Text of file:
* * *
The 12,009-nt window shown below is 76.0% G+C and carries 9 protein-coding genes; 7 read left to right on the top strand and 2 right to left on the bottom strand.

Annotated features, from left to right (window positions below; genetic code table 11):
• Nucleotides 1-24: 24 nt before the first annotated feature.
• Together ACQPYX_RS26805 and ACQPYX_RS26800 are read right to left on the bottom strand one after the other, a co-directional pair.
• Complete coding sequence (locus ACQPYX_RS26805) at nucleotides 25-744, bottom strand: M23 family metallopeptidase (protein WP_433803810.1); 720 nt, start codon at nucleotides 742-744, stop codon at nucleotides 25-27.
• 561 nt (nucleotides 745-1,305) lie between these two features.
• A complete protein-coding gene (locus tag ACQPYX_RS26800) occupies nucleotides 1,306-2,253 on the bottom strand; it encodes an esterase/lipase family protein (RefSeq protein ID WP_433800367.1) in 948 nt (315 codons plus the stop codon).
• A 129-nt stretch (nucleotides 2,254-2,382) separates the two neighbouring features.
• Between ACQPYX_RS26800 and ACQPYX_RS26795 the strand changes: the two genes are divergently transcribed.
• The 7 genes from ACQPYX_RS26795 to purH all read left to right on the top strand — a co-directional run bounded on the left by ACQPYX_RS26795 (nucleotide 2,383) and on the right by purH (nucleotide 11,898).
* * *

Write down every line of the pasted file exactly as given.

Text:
The 12,009-nt window shown below is 76.0% G+C and carries 9 protein-coding genes; 7 read left to right on the top strand and 2 right to left on the bottom strand.

Annotated features, from left to right (window positions below; genetic code table 11):
• Nucleotides 1-24: 24 nt before the first annotated feature.
• Together ACQPYX_RS26805 and ACQPYX_RS26800 are read right to left on the bottom strand one after the other, a co-directional pair.
• Complete coding sequence (locus ACQPYX_RS26805) at nucleotides 25-744, bottom strand: M23 family metallopeptidase (protein WP_433803810.1); 720 nt, start codon at nucleotides 742-744, stop codon at nucleotides 25-27.
• 561 nt (nucleotides 745-1,305) lie between these two features.
• A complete protein-coding gene (locus tag ACQPYX_RS26800) occupies nucleotides 1,306-2,253 on the bottom strand; it encodes an esterase/lipase family protein (RefSeq protein ID WP_433800367.1) in 948 nt (315 codons plus the stop codon).
• A 129-nt stretch (nucleotides 2,254-2,382) separates the two neighbouring features.
• Between ACQPYX_RS26800 and ACQPYX_RS26795 the strand changes: the two genes are divergently transcribed.
• The 7 genes from ACQPYX_RS26795 to purH all read left to right on the top strand — a co-directional run bounded on the left by ACQPYX_RS26795 (nucleotide 2,383) and on the right by purH (nucleotide 11,898).